Chandler Museum has been presented with a Leadership in History Award of Merit from the American Association for State and Local History (AASLH) for its thought-provoking, multi-faceted 2017 project that explored the history of Japanese Internment during World War II at the Gila River Internment Camp, located a few miles south of Chandler.
The AASLH Leadership in History Awards, now in its 73rd year, is the most prestigious recognition for achievement in the preservation and interpretation of state and local history. Chandler’s project, “Un-American: Engaging Our Community With the Story of Japanese Internment,” included a park kiosk, three exhibits, a community-driven art installation, and public presentations.
“The community’s response to this project was unprecedented,” says Jody Crago, Chandler Museum administrator. “The interactions we had with former internees and their families were extremely powerful. This project really established the Museum as a safe place for the community to come together to explore its cultural heritage including challenging topics. It is an honor to receive this national award for our work.”
This year, AASLH conferred forty-four national awards honoring people, projects, exhibits, and publications. The winners represent the best in the field and provide leadership for the future of state and local history. Chandler Museum will receive its award at a special banquet on Sept. 28, during the 2018 AASLH Annual Meeting in Kansas City, Missouri. The banquet is supported by a generous contribution from the History Channel.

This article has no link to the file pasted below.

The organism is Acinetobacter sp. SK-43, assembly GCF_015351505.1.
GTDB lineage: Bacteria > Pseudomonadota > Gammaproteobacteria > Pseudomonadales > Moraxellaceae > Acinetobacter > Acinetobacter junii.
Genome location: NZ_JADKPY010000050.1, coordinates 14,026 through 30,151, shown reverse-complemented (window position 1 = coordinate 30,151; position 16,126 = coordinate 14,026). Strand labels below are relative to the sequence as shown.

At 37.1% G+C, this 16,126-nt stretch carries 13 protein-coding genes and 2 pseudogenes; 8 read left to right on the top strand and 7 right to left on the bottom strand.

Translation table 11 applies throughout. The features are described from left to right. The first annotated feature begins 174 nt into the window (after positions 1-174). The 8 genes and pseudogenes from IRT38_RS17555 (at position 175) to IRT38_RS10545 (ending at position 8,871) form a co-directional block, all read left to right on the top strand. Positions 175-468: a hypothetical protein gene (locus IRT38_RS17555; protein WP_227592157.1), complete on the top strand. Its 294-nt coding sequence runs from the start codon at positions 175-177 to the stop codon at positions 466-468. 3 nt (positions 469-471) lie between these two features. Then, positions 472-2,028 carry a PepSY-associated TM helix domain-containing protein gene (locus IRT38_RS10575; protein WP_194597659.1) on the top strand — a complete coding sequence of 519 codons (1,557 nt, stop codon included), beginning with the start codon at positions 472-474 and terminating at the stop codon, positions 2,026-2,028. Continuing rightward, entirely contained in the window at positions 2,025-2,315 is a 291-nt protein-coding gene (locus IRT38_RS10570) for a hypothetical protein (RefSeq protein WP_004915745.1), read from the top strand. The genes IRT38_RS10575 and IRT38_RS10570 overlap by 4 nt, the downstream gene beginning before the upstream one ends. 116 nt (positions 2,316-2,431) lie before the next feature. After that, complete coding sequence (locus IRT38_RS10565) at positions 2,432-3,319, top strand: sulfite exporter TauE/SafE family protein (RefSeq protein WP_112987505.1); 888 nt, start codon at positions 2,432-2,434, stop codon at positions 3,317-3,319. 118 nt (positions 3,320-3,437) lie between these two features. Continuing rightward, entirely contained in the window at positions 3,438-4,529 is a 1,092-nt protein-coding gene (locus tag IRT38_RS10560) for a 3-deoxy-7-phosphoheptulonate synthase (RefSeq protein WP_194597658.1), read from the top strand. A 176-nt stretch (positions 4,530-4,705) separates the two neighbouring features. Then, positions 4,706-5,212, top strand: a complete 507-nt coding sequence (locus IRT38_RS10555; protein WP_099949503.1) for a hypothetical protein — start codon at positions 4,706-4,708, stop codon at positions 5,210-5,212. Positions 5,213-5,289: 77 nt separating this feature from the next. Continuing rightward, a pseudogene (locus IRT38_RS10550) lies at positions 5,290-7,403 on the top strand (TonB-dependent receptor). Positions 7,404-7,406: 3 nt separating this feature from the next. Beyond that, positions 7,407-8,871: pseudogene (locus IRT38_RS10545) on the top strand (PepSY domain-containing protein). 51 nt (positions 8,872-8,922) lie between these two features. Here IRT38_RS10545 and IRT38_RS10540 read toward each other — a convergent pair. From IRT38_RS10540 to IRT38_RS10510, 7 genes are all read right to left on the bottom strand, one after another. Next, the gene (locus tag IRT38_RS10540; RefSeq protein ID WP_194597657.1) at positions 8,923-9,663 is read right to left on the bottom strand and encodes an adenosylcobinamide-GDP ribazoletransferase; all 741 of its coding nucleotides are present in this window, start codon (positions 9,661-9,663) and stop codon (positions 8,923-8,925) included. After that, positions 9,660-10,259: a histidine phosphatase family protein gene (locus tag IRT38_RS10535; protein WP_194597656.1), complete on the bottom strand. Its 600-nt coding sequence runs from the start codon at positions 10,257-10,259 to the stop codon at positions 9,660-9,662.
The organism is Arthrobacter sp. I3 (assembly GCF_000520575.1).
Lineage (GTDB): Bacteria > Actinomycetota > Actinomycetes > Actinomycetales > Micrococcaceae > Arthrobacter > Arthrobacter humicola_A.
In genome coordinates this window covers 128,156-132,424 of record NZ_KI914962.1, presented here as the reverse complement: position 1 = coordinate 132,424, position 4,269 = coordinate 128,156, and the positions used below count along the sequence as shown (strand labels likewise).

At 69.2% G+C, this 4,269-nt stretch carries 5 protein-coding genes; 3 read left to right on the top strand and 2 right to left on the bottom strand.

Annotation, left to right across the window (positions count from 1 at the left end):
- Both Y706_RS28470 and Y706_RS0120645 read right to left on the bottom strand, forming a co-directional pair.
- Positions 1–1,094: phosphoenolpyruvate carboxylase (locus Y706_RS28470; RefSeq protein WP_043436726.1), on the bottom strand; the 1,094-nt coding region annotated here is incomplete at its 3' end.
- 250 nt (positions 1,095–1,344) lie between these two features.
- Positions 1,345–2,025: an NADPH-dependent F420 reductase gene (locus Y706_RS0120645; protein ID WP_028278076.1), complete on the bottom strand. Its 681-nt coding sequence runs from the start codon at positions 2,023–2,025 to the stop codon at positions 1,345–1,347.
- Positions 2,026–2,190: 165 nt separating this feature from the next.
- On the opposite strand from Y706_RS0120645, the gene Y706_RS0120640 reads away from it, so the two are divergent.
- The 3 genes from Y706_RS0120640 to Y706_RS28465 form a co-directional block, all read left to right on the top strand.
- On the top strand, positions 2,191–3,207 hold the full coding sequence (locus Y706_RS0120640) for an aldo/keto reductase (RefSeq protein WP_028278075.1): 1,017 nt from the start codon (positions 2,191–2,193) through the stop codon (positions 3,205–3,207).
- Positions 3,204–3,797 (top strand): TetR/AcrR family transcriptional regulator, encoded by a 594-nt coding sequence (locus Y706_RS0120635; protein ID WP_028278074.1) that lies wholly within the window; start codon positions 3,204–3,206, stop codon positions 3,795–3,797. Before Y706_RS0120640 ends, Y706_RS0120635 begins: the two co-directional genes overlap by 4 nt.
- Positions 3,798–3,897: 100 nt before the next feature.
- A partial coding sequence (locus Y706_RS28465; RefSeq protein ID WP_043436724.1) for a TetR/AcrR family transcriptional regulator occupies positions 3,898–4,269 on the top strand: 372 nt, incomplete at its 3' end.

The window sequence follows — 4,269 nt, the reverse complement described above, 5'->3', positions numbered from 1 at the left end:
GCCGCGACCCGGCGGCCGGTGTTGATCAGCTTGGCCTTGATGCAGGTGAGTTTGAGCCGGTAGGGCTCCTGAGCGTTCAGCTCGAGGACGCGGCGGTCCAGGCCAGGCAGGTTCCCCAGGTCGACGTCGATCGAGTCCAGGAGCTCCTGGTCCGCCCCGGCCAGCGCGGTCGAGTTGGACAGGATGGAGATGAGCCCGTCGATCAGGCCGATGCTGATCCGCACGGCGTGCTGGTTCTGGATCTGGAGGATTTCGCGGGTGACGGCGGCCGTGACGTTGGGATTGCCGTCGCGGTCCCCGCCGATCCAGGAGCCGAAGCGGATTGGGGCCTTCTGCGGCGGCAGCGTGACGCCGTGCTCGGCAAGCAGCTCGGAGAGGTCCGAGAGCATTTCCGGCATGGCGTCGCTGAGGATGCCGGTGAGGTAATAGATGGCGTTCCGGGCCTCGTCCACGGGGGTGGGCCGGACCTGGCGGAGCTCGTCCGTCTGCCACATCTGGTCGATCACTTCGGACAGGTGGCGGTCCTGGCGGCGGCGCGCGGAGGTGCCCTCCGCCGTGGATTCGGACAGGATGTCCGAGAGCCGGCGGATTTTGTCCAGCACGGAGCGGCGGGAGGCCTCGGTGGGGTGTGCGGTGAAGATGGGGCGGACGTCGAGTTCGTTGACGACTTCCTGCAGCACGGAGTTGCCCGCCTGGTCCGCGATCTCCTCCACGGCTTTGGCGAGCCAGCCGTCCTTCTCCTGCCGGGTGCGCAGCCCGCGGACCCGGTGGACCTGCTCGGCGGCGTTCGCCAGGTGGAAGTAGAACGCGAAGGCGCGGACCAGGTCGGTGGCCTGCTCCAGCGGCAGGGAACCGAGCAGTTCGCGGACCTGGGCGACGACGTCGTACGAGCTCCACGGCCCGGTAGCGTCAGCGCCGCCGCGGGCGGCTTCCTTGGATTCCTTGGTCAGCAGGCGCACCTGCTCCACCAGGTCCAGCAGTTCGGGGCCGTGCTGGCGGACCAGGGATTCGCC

There were several components to the project, which began with a permanent history kiosk at Nozomi Park. This kiosk, which tells the story of the Gila River Internment Camp, was financially supported by the National Park Service through the Japanese American Confinement Sites Grant Program. Content was created with input from an advisory committee of subject specialists and cultural representatives, including the Japanese American Citizens League and the Gila River Indian Community. A mobile banner version of the kiosk was created to enable the interpretation to pop-up throughout the community.
The Chandler Museum also hosted the traveling exhibit, “Art of Survival: Enduring the Turmoil of Tule Lake.” This exhibit explored the experiences and events at Tule Lake, a Japanese American camp in California where many prisoners from Arizona’s Gila River Internment Camp were transferred. The traveling exhibition used haunting images of artifacts to give a glimpse into the lives of those who were held at this unique WWII confinement site. Museum attendance skyrocketed during this exhibit, with people all over the state coming to see it.
The most significant portion of the project was an in-house curated exhibit, “Un-American: Japanese Internment in Our Backyard,” which explored the question: “Who was more Un-American; those who looked like the enemy, or the government that incarcerated them?” Primary documents, historic photographs, three dimensional objects, and oral history excerpts showed how this challenging period in our country’s history unfolded from multiple perspectives. As a part of this exhibit, the Chandler Museum also spearheaded a community-engaging art installation that involved making, collecting and displaying 16,655 origami paper cranes – one for each person incarcerated at Gila River.
Throughout all of this programming at the Chandler Museum, staff also delivered presentations throughout central Arizona on Japanese Internment.
In addition to the AASLH Leadership in History Award of Merit, this project also received the Museum Association of Arizona 2018 Institutional Award of Excellence.
Because the original exhibit was so popular and impactful, Chandler Museum staff continued to research the history of Japanese internment in Arizona during World War II and developed a new presentation. “Gaman: Enduring Japanese American Internment at Gila River,” will be the featured exhibit when the new Chandler Museum opens to the public on Dec. 8, 2018.
For more information, visit the website of the Chandler Museum.